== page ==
If all of a sudden your dog is having repeated bouts of reverse sneezing, evaluation by your veterinarian is indicated. Consult with your veterinarian if your dog is reverse sneezing along with other symptoms such as facial rubbing, nasal bleeding, nasal discharge, coughing, or significant sneezing episodes.
Nasal mites are a common cause of reverse sneezing and may be noted after a recent boarding visit, especially if multiple dogs in a household are involved. Nasal mite treatment is easily pursued with anti-parasite injections of ivermectin (or in collie breeds - the alternative Milbemycin.) If reverse sneezing is excessive and prolonged, the nasal and pharyngeal areas should be evaluated by a veterinarian through rhinoscopy - a procedure performed under anesthesia in which the nasal passages and pharyngeal areas are visualized with an endoscope, a micro camera. This is how foreign objects and masses are typically identified. In other cases, further tests may be needed including a CT scan or with biopsy samples from sinus passages.
The good news is that most of reverse sneezing episodes are harmless, and do not indicate any serious illness. Arm yourself with information by learning what a reverse sneeze looks like and you may save yourself an unwanted emergency veterinary visit over this peculiar but non-life threatening occurrence.
Featured veterinarian known as "Dr. Debbie" on national pet radio program, Animal Radio. Ebook author of "Yorkshire Terriers: How to Be Your Dog's Best Friend"; "Pugs: How to Be Your Dog's Best Friend"; "Mini Schnauzers: How to Be Your Dog's Best Friend"; and "Shih Tzu: How to Be Your Dog's Best Friend." Dr. Debbie's books.
Animal Radio News - Lori Brooks
Crash Test Dogs Test Crates & Carriers
The latest crash test research on pet carriers and crates has been released. The Center for Pet Safety and Subaru worked together with a NASA engineer to create specially designed crash test dog dummies for the study. 14 products in all were tested and the three that performed the best and safest for your pet to ride in while traveling are: 1. Gunner Kennels G1 Intermediate; 2. Pet Ego Forma Frame Jet Set Carrier; and 3. Sleepy-Pod Mobile Pet Bed with Handilock. The researchers said some of the crates and carriers were not travel worthy at all. It's so great that this research is being done now because unlike consumer products for people, these pet products are not regulated.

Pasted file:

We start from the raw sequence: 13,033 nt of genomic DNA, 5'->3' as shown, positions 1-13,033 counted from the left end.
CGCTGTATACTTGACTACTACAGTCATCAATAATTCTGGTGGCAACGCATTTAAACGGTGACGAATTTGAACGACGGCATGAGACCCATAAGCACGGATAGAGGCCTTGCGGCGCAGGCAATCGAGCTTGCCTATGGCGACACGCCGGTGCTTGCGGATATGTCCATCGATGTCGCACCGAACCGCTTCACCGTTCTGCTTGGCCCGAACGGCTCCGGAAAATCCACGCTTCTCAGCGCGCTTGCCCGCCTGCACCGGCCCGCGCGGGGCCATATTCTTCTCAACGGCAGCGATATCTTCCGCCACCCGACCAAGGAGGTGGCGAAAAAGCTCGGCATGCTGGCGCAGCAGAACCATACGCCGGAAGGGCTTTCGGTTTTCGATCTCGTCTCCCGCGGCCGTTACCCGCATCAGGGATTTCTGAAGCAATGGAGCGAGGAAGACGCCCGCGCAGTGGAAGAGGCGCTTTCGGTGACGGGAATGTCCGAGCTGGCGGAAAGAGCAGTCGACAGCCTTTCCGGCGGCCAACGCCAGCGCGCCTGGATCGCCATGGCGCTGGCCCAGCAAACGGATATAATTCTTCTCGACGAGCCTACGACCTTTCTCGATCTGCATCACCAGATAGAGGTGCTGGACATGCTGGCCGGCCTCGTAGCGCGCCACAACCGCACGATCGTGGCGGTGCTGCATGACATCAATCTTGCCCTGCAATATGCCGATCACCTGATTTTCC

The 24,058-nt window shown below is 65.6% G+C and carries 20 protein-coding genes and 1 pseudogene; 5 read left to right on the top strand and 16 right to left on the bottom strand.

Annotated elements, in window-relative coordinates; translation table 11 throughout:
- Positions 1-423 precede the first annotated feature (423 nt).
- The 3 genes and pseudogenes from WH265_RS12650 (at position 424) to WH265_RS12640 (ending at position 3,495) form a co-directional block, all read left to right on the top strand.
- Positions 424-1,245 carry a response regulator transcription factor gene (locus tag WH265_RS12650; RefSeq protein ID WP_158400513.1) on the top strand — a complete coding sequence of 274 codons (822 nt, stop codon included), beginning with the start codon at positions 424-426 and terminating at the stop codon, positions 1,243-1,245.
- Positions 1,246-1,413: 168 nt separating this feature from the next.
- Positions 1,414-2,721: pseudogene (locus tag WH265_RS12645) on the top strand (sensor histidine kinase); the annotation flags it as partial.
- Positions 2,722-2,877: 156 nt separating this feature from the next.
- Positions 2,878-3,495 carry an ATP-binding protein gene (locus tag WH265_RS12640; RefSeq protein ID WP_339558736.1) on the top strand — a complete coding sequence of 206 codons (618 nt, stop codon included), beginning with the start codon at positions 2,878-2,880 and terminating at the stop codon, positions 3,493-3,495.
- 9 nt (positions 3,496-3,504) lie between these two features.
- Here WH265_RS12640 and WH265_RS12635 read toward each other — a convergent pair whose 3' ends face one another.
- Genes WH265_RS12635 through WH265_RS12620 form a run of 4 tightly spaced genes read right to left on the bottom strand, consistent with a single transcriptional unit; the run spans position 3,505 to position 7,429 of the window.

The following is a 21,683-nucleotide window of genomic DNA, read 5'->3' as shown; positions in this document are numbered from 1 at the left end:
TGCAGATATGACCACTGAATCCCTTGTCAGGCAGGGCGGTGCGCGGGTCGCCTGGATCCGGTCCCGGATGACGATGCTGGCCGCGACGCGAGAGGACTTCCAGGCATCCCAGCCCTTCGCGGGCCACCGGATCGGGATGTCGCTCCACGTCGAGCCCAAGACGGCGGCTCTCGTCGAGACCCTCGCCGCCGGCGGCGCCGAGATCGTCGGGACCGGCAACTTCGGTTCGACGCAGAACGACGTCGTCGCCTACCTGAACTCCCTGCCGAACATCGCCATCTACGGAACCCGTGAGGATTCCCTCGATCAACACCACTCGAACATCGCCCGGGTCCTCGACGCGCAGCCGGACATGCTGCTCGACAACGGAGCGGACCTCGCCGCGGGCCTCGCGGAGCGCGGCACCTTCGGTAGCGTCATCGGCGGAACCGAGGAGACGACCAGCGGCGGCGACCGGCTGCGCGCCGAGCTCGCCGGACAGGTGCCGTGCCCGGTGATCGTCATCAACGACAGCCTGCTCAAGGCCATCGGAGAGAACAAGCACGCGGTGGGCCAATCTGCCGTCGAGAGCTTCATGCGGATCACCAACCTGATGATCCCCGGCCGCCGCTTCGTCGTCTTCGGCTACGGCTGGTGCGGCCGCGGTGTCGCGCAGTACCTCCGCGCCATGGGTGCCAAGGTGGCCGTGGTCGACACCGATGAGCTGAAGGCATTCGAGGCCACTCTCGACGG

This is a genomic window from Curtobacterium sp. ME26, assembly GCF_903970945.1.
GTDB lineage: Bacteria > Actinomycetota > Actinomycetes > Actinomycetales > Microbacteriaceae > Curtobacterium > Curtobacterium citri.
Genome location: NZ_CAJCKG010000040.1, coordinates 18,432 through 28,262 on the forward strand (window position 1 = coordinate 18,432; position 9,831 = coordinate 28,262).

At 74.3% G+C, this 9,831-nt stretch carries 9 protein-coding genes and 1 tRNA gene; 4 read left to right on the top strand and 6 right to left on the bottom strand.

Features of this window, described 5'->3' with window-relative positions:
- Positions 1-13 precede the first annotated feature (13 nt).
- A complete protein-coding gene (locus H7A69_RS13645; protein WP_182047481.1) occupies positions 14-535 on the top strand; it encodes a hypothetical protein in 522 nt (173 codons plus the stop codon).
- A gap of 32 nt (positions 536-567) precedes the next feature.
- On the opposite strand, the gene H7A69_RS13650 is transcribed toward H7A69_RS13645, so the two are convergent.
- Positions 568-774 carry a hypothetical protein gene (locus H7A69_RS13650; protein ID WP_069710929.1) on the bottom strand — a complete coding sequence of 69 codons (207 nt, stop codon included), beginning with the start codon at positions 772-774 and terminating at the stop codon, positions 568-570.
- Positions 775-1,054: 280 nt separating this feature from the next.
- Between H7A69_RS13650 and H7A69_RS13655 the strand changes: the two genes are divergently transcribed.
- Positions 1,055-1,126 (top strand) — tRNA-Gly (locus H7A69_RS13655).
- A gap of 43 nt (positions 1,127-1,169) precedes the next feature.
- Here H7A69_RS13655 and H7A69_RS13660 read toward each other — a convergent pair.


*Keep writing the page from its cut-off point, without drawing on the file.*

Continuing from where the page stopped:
Dr. Seuss Book, "What Pet Should I Get?" Recently Released
Dr. Seuss may have died back in 1991, but thanks to an assistant of his who a few years ago found a previously unpublished book he wrote, that book has now been released. It's called "What Pet Should I Get?" and was in such demand that a whopping 1 million hardcover copies were printed for the first edition. The book is believed to have been written between 1958 and 1962, and back then we spoke about pets and animals differently. So Seuss' script was tweaked to encourage people to adopt, rather than buy, pets.
Man Climbs Fence to Pet Cougars At Zoo
Zoo officials in Ohio say they are pressing charges against a man who jumped a fence to pet cougars, then posted a video of the stunt on YouTube that shows two cougars being petted through a fence as the 35-year-old man says things such as "Kitty, kitty, kitty." The Columbus Zoo and Aquarium says he's been charged with a misdemeanor count of trespassing.
New Regulations For Pet Store Puppies
Pet stores that sell puppy mill dogs, and other pets that make profits for them through terrible breeding and kennel conditions, are being put out of business as the industry and it's cruelty is exposed. However, there's a new kind of pet store popping up, as they have to adhere to new laws and regulations. For example, in Illinois some cities have enacted laws where pet storeowners must include with their disclosures to prospective customers actual pictures of the mother of the pet for sale as well as the facility where the animal was born and raised and the number of animals kept by that kennel. Penalties for violations of the ordinance can be up to $1,000 for the first offense.
Shelters Overcrowded With Pigs
Pet shelters are being overcrowded in many cases these days by dogs and cats, but also pigs who are sold by unscrupulous breeders who tell clients the pigs are mini pigs. In one case, a woman who bought a so-called mini pig fed it what the breeder instructed: a half-cup of food in the morning and a half-cup at night. The breeder promised the diet would keep the pig at only 12 inches tall. But the piglet named Hammond started raiding the pantry and digging through the trash. Veterinarians told the woman that Hammond was behaving badly because he was starving. It's a common story that's happening all around the county, leaving thousands of pet pigs homeless and rescues packed. The crunch has led many sanctuaries to limit how many pigs they will accept or stop taking them completely. One pet pig sanctuary in California says they get 20 calls a day from people trying to get rid of their pigs. The real sad part is that the North American Potbellied Pig Association estimates that 90-percent percent of pigs adopted in the U.S. are later taken to a rescue or sanctuary.
Listen to the entire Podcast of this show (#1065)